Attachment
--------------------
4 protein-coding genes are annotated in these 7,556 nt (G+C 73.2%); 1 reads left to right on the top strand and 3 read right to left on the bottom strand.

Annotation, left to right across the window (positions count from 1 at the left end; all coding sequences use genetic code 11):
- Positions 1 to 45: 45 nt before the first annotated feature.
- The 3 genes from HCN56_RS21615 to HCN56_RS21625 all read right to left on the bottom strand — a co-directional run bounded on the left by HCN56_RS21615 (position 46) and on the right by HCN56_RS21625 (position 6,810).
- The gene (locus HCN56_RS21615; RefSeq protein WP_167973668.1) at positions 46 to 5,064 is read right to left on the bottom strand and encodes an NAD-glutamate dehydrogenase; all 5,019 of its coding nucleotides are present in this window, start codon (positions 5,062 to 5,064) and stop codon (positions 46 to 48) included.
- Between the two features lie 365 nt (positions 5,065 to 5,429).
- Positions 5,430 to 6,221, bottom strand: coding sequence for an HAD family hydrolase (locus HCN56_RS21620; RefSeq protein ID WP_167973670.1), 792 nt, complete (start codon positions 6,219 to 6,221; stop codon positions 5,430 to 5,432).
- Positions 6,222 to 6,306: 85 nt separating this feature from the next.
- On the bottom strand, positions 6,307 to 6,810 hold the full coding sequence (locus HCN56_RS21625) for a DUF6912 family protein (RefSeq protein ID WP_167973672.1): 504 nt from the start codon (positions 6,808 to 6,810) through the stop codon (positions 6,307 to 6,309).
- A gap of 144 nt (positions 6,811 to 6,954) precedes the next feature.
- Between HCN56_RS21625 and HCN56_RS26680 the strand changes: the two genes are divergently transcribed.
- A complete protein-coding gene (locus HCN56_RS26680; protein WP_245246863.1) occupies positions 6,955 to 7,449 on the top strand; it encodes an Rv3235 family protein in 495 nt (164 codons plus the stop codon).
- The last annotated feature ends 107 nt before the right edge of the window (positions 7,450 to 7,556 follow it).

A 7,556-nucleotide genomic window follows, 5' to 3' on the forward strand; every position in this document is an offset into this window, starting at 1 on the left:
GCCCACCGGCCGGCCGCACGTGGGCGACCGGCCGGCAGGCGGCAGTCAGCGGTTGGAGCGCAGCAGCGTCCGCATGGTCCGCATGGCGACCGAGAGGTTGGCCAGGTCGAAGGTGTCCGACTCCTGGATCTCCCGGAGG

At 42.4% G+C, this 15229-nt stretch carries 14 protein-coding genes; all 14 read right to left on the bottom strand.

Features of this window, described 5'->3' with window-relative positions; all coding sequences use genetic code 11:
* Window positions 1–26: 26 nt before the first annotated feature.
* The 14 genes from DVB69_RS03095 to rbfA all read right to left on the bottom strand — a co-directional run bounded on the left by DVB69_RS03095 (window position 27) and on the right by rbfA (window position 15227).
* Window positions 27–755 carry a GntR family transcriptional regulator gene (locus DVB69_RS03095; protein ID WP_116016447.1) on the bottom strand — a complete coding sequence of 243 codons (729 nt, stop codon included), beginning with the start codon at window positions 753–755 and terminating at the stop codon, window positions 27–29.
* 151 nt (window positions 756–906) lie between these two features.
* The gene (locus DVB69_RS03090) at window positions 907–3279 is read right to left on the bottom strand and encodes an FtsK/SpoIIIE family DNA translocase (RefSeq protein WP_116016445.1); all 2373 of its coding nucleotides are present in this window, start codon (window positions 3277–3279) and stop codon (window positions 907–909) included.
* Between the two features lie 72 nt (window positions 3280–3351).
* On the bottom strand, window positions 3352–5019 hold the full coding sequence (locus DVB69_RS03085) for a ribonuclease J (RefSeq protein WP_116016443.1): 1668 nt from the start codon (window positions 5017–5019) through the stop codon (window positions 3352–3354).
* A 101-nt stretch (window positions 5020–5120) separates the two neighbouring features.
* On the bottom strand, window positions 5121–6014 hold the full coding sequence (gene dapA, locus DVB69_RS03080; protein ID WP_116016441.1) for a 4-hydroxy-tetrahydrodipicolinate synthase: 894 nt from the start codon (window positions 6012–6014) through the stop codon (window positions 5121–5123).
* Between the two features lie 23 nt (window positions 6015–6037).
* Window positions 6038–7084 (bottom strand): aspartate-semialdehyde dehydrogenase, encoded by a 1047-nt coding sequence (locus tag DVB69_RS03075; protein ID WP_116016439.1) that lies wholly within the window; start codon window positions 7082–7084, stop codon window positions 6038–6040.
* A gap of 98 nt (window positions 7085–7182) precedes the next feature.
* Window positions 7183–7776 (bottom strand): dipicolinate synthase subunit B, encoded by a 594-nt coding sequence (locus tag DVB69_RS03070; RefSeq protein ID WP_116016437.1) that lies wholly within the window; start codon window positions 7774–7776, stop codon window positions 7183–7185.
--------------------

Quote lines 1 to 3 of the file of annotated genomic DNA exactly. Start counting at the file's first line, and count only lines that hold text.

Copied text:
4 protein-coding genes are annotated in these 7,556 nt (G+C 73.2%); 1 reads left to right on the top strand and 3 read right to left on the bottom strand.

Annotation, left to right across the window (positions count from 1 at the left end; all coding sequences use genetic code 11):
- Positions 1 to 45: 45 nt before the first annotated feature.